Metro Charleston’s middle class shrank slightly between 2000 and 2014, but its upper-income households surged 37.8%. Households making lower incomes declined slightly.
The numbers, reported by the Pew Research Center, show that metro Charleston, overall, is doing better in income while the nation is doing worse.
Metro Charleston's 4.7% decline in the middle class did not sent more people into poverty. On average, it sent more people into upper, not lower, incomes. The national pattern was more mixed. There are more households in the upper incomes, but also in the lower ones.
The sharp rise in upper incomes in metro Charleston doesn't mean that every new local household at those levels is part of the "1%." Upper income begins at $125,000. Income for the 1% starts at about $15 million.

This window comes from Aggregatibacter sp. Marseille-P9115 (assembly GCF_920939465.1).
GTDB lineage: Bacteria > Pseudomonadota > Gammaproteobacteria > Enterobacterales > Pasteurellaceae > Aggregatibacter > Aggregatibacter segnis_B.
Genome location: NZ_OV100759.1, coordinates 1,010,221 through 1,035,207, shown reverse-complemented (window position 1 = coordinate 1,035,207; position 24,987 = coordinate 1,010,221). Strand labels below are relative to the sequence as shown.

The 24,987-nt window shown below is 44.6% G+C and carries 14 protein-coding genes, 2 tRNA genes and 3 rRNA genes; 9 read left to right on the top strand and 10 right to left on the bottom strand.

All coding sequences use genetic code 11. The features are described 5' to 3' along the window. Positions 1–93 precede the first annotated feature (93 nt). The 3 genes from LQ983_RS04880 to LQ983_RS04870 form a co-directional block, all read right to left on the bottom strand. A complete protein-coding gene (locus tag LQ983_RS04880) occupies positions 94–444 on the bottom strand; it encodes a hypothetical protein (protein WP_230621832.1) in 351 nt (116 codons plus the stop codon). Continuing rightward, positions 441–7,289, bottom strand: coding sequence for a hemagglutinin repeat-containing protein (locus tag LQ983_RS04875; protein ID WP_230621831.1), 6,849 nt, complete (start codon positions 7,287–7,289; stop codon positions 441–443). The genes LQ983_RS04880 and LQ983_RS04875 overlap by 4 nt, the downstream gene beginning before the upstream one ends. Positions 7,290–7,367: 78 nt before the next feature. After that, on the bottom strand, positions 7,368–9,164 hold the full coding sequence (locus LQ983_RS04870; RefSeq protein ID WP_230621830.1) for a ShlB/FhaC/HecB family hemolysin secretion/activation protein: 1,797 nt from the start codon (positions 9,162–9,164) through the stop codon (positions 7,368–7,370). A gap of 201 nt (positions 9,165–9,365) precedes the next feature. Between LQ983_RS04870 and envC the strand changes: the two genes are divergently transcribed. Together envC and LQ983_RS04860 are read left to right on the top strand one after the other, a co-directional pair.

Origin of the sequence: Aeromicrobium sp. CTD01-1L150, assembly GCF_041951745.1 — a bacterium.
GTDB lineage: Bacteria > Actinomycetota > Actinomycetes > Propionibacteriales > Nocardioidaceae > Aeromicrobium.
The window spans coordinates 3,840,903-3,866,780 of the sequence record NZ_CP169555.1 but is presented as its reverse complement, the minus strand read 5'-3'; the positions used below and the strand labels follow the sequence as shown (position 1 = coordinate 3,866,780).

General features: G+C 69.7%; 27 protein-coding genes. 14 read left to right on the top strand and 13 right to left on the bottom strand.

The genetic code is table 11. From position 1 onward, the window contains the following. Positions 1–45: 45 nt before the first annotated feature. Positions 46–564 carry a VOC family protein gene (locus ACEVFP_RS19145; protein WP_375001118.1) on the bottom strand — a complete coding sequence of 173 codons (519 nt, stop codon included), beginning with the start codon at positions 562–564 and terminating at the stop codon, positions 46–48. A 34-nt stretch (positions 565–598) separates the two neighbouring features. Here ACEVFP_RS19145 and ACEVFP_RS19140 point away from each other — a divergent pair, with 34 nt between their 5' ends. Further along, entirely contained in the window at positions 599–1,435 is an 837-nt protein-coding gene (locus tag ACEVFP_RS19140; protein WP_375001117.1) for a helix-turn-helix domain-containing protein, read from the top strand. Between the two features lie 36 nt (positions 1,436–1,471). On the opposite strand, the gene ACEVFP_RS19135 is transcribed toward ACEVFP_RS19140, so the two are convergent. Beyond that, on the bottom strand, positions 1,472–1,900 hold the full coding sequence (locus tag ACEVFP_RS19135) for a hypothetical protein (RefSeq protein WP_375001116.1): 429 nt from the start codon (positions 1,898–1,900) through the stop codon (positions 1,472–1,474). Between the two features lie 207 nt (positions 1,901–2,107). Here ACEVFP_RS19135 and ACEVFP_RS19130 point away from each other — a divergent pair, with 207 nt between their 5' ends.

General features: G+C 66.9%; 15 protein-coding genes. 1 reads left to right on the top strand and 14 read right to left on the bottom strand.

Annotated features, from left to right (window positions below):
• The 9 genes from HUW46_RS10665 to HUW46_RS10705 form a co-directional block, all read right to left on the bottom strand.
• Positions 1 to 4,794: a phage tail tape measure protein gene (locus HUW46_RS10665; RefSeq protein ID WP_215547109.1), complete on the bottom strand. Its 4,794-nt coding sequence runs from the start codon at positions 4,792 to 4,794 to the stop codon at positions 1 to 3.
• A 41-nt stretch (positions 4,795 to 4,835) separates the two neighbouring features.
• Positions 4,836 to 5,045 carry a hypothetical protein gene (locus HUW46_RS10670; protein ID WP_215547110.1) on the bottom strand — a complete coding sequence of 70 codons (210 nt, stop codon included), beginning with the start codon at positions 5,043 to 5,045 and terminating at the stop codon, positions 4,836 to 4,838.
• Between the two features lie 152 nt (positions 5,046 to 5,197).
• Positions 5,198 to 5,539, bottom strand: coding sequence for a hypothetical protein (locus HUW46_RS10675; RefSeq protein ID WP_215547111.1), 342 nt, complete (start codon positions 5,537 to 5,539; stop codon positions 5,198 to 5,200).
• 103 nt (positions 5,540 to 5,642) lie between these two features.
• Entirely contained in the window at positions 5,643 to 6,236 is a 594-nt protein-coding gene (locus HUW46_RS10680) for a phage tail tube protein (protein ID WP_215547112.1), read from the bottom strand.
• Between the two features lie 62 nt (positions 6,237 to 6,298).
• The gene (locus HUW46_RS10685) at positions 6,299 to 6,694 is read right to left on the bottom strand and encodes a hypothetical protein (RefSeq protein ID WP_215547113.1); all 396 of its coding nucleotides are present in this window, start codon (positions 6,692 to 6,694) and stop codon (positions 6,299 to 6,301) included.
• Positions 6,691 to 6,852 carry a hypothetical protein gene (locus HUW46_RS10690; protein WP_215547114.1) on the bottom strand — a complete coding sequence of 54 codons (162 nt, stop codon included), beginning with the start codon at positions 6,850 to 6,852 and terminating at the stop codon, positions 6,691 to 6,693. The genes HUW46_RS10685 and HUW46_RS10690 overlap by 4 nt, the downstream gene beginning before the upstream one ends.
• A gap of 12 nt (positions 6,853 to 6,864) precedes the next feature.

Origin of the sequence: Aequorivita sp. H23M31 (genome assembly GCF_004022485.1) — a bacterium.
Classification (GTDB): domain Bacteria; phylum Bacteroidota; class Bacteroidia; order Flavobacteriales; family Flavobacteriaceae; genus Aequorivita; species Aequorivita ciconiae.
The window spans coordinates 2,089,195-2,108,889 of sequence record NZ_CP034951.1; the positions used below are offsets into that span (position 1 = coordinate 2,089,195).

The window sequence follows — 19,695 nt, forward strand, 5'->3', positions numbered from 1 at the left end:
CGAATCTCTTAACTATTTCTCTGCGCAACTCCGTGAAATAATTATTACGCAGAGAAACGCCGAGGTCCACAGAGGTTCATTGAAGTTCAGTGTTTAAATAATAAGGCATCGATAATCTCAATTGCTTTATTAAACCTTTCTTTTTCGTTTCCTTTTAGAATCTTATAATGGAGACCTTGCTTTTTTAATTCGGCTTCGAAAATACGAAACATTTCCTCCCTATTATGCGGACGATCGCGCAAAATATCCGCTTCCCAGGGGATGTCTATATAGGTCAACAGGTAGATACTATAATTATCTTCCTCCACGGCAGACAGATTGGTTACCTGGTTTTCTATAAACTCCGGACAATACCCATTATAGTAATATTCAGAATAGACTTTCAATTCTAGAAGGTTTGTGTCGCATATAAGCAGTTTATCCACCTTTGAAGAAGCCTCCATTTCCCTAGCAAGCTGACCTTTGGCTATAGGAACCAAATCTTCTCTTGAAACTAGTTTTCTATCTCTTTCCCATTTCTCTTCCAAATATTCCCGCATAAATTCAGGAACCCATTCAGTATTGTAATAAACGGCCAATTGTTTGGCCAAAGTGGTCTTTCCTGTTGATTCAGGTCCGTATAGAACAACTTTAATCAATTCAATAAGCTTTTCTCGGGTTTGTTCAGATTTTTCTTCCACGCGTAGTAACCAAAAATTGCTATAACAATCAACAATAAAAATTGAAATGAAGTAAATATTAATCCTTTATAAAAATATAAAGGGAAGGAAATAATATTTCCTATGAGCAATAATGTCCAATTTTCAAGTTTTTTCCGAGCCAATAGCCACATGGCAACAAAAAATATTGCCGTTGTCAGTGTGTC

The Pew numbers do not break out incomes by race, so they don’t show whether black households in metro Charleston are doing better.
Demographically over the past decade and a half, metro Charleston has a smaller black population – 26% compared to 31% in 2000. The Hispanic population grew from 2% to 5%.
Other findings about metro Charleston from the Pew data:
- ·The 4.7% decline in metro Charleston’s middle class was slightly higher than the national average of 4%.
- The cost of living locally is 96% of the national average.
- In income inequality, the region ranks just below the worst-performing top quarter among the 229 metro areas in the survey (which covers 76% of the U.S. population).
- Metro Charleston was tied with metro Austin in Texas for the smallest decrease in middle-class households among its eight "peer" regions (see chart below).
- Charleston was the only region among its peers to see a decrease in lower-income households (see chart).